Katz holds the rank of Professor II, Rutgers’ highest professorial rank and which is reserved for those who have achieved national and international eminence in their field. Prior to his tenure at Rutgers, he served as a Senior Scientist directing the social science research unit at Bell Communications Research (Bellcore). Among the schools at which Katz has taught is University of Texas, Austin, where he also served as chair of the Austin World Affairs Council.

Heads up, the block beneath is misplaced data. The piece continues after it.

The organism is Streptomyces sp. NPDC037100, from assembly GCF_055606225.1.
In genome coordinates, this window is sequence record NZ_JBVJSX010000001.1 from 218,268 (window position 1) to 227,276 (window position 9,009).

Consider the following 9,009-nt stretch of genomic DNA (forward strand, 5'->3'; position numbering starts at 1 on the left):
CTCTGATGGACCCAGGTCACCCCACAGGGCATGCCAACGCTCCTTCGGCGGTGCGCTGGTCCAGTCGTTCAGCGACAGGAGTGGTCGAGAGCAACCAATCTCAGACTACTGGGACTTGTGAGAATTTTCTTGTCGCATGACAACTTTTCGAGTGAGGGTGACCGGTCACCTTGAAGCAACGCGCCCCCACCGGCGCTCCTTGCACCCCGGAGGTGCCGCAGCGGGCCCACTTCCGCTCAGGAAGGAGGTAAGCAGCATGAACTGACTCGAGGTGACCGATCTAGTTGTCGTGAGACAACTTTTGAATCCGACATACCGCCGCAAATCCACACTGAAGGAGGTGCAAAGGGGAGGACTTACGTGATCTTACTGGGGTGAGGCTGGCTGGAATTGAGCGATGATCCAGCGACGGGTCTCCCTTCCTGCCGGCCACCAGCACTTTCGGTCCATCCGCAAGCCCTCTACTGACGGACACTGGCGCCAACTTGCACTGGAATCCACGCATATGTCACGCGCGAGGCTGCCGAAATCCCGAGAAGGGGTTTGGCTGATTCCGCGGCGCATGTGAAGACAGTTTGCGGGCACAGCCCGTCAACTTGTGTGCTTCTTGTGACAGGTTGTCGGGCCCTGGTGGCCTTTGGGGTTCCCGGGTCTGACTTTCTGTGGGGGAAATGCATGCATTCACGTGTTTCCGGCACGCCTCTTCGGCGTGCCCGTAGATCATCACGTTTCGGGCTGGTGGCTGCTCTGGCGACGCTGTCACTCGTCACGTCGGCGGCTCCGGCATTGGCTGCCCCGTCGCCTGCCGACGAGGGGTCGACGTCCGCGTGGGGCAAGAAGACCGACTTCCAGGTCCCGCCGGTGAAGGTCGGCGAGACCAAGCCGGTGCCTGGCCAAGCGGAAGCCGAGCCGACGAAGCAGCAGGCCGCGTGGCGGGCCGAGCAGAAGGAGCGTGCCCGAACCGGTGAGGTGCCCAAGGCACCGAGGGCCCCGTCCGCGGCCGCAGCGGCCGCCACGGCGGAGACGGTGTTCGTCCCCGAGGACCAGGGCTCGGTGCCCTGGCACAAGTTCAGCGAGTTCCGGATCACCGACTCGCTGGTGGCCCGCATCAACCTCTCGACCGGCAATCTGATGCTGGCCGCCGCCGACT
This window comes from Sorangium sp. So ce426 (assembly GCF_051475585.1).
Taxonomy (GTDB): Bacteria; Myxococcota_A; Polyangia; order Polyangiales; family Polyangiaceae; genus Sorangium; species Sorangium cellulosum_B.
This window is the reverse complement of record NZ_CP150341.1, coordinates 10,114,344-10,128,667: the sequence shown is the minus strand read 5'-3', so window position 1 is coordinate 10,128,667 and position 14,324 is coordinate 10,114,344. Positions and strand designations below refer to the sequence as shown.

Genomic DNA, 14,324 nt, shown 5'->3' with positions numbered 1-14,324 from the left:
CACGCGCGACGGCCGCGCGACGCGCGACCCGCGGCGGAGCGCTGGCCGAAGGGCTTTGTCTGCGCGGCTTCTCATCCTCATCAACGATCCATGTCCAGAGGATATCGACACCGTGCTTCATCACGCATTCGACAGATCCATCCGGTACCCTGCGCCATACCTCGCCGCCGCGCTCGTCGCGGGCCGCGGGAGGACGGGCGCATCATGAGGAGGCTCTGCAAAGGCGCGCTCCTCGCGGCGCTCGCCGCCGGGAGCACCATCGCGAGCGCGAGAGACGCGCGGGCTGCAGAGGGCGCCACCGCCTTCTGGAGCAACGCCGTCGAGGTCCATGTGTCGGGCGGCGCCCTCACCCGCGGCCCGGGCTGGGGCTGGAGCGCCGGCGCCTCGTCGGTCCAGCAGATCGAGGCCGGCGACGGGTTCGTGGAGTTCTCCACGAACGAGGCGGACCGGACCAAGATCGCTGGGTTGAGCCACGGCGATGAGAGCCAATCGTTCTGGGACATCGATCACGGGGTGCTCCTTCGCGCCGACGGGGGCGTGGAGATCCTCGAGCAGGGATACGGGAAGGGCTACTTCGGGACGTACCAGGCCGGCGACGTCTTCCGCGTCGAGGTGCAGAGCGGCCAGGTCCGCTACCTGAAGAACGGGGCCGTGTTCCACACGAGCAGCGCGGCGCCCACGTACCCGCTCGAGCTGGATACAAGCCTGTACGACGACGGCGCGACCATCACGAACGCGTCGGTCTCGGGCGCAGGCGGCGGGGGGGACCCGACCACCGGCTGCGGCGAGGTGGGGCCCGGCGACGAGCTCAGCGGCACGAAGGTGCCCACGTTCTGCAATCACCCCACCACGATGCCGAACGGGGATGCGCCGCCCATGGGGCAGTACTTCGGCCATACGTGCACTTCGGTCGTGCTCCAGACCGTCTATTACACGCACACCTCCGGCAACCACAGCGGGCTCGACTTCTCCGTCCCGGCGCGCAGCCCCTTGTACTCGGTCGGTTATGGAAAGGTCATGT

Since receiving his Ph.D. in Sociology from Rutgers University in 1975, he has published over 15 books on topics ranging from government and scientific policy to museums, mobile devices and the use of social media. His books have been translated into many languages including Italian, Spanish and Japanese. Along with Rutgers colleague Mark Aakhus he developed the concept of Apparatgeist, related to how people develop relationships with their technologies, and how they seek to find transcendental ways to communicate. His recently published "Handbook of Mobile Communication Studies" (2008) has been a top-seller in the category of Computer and Internet books on Amazon. The book consists of 32 edited chapters that discuss the range of mobile phone usage around the world, much of which was originally presented at a conference held at Rutgers University in 2005. His co-edited volume, Perpetual Contact, has been described by "Work, Employment and Society" as a 'collection that will promote further debate in fields concerning the social construction of technologies, communications and media.'